We extended our holding to defendant's only witness in State v. Smith, 346 N.J. Super. 233 (App. Div. 2002), observing that "[w]hile shackling a defense witness is not the exact equivalent of shackling the defendant, in some circumstances . . . the resulting prejudice can be equally detrimental." Id. at 239. We noted that our determination accorded with the American Bar Association's Standards for Criminal Justice, which provide:

(b) The court should not permit a defendant or witness to appear at trial in the distinctive attire of a prisoner, unless waived by defendant.

(c) No defendant should be removed from the courtroom, nor should defendants and witnesses be subject to physical restraint while in court unless the court has found such restraint necessary to maintain order.

(d) . . . Whenever physical restraint or removal of a defendant or witness occurs in the presence of jurors trying the case, the court should instruct those jurors that such restraint or removal is not to be considered in assessing the proof and determining guilt. [Smith, supra, at 239-40 (quoting Control, Restraint or Removal of Defendants and Witnesses, A.B.A. Standards for Criminal Justice 15-3.2 (3d ed. 1996) (emphasis added in Smith).]

Additionally, in Smith we found that the balancing of the need for courtroom security against the potential prejudice of the restraints and the procedures adopted for that determination that we had recognized in earlier decisions regarding defendants applied equally to their witnesses, as did the need for jury instruction if the court found it necessary for a witness to testify while in restraints. Id. at 240-41. Although we hypothesized that the testimony of certain defense witnesses could be found so peripheral to issues of guilt or innocence that the appearance of a witness in prison garb and restraints did not constitute reversible error, we found such error to exist in Smith, since the witness at issue was the only independent person to testify to defendant's innocence of the crime for which he was charged. Id. at 240-41.

Smith was followed in short order by the Supreme Court's decision in Artwell, supra, 177 N.J. 526, holding that a defense witness could not be required to appear in restraints, without a demonstration of their necessity, or in prison garb. Artwell was decided within a week after the conclusion of defendant's trial. Although it was cited as precedent by defense counsel in his motion for a new trial, the court distinguished that precedent because the Supreme Court's decision concerned a defense, not a prosecution witness.

We find the trial court's distinction as applied to this case to be illusory. It must be recalled that defendant was accused of a crime of violence. Muhammad, a State's witness, had been charged as defendant's co-conspirator in that same crime. At trial, he testified that the two entered a house for the purpose of robbery; they were discovered; defendant pulled a knife and while thus armed engaged in a struggle with a male apartment resident; defendant made a demand for "the shit;" and defendant was identified by the apartment's female occupant as "Twiz." Muhammad also testified to defendant's inquiry, after they had run from the apartment, whether he "want[ed] to go back and finish the job."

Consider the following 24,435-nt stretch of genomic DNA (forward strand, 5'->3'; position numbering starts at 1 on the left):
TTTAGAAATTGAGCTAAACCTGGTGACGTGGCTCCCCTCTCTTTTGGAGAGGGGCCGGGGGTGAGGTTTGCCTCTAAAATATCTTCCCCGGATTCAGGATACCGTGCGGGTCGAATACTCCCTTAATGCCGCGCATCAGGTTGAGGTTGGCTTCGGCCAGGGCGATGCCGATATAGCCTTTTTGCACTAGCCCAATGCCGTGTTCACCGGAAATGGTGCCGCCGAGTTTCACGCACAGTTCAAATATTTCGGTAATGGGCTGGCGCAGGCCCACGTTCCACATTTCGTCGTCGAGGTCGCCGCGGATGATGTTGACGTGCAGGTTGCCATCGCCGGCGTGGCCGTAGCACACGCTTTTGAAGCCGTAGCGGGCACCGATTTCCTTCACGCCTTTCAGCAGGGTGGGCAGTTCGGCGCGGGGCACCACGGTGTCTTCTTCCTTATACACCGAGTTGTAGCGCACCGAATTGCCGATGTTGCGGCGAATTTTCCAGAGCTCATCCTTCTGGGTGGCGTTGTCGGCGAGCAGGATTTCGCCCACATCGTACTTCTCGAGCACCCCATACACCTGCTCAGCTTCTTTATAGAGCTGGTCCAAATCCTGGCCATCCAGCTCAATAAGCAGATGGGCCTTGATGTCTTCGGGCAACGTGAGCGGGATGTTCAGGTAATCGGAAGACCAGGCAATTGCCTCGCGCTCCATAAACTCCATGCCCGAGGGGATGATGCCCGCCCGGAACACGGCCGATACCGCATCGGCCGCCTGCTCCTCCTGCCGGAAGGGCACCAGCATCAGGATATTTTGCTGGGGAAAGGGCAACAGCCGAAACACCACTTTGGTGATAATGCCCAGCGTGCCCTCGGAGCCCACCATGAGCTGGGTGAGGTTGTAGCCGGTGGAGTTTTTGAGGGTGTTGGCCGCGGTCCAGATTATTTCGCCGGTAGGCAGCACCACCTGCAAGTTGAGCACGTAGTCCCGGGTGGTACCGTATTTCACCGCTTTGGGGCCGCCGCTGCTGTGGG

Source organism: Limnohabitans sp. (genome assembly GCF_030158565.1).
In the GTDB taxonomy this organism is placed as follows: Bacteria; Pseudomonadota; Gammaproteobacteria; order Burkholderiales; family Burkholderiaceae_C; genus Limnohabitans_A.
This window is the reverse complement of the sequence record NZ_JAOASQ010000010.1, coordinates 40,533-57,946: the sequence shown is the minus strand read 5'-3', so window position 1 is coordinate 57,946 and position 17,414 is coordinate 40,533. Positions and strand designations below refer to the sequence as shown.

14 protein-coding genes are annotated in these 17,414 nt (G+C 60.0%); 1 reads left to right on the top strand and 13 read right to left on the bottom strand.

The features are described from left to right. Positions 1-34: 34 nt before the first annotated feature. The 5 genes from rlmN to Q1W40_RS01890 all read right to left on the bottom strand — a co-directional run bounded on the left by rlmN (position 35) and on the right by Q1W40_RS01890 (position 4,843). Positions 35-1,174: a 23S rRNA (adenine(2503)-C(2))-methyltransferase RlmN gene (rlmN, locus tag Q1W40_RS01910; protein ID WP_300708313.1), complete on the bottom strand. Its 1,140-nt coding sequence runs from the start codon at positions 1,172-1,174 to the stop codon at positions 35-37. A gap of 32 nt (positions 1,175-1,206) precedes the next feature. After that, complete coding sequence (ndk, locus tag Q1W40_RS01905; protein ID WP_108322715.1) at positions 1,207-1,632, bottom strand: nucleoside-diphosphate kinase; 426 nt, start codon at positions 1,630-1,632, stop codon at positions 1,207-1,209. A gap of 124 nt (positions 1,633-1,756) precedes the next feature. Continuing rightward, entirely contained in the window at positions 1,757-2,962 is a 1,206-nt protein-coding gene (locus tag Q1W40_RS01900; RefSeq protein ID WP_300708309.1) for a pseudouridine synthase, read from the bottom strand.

During the course of his direct testimony, Muhammad's plea of guilty to conspiracy to commit second-degree burglary and to hindering apprehension, his potential sentence of six years in custody subject to NERA, the fact that the sentence was conditioned upon Muhammad's truthful testimony at trial, and the fact that Muhammad awaited sentencing was disclosed to the jury. Additionally the jury was apprised of Muhammad's prior convictions on two occasions for possession of drugs and his convictions for tampering with evidence, for receipt of stolen property, and for endangering the welfare of a child. Nonetheless, the Court in Artwell has observed that: "Even in those instances when the prosecution demonstrates a witness's criminal history to the jury by the entry of a conviction into evidence, that fact does not mitigate the additional harm caused by the sight of defendant's witness in restraints." 177 N.J. at 536. The fact of a witness' incarceration does not "imply that he [is] violent and ha[s] to be restrained in the jury's presence." Damon, supra, 286 N.J. Super. at 498.

In the case of a defense witness, the Artwell Court's concern was that the fact of restraints would diminish the credibility of the witness in the jury's view. 177 N.J. at 537. That concern may have less direct significance to the defendant here. Nonetheless, the court as an legal institution must be concerned when the import of the testimony of any witness, whether on behalf of the defense or the prosecution, can be judged in part by the witness' status, rather than solely by its content and credibility.

Further, as Justice Brennan has recognized in a concurring opinion, shackling "offends not only judicial dignity and decorum, but also that respect for the individual which is the lifeblood of the law. Illinois v. Allen, 397 U.S. 337, 350-51, 90 S.Ct. 1057, 1064, 25 L.Ed. 2d 353, 363 (1970). The restraints upon Muhammad served to de-individualize him, permitting the jury to consider him simply as one of the "criminal class." Transference of this mind-set to defendant at a time when the presumption of innocence applied to him would be wholly inappropriate and fundamentally unfair.

Of additional significance, the existence of restraints necessarily conveyed the impression that the judge regarded Muhammad "as a dangerous man, and one not to be trusted, even under the surveillance of officers." Id. at 534 (quoting Kennedy v. Cardwell, 487 F.2d 101, 106 (6th Cir. 1973), cert. denied, 416 U.S. 959, 94 S.Ct. 1976, 40 L.Ed. 2d 310 (1974), quoting Kring, supra, 64 Mo. at 592-93).

This is not a case such as we hypothesized in Smith in which the testimony of the restrained witness was insignificant to the outcome. Although both victims of the crime testified to defendant's conduct, Muhammad's testimony provided crucial corroboration of defendant's actions and intent. That defendant's co-conspirator could be perceived by a jury to have had a inherently violent nature or to have committed a crime with defendant of sufficient violence to require restraints cannot be considered a de minimis concern in this circumstance. As the Artwell Court expressed it, the display of Muhammad in handcuffs and leg shackles "presented defendant as one who associates with individuals of questionable" and indeed dangerous character in a dangerous enterprise. Id. at 538.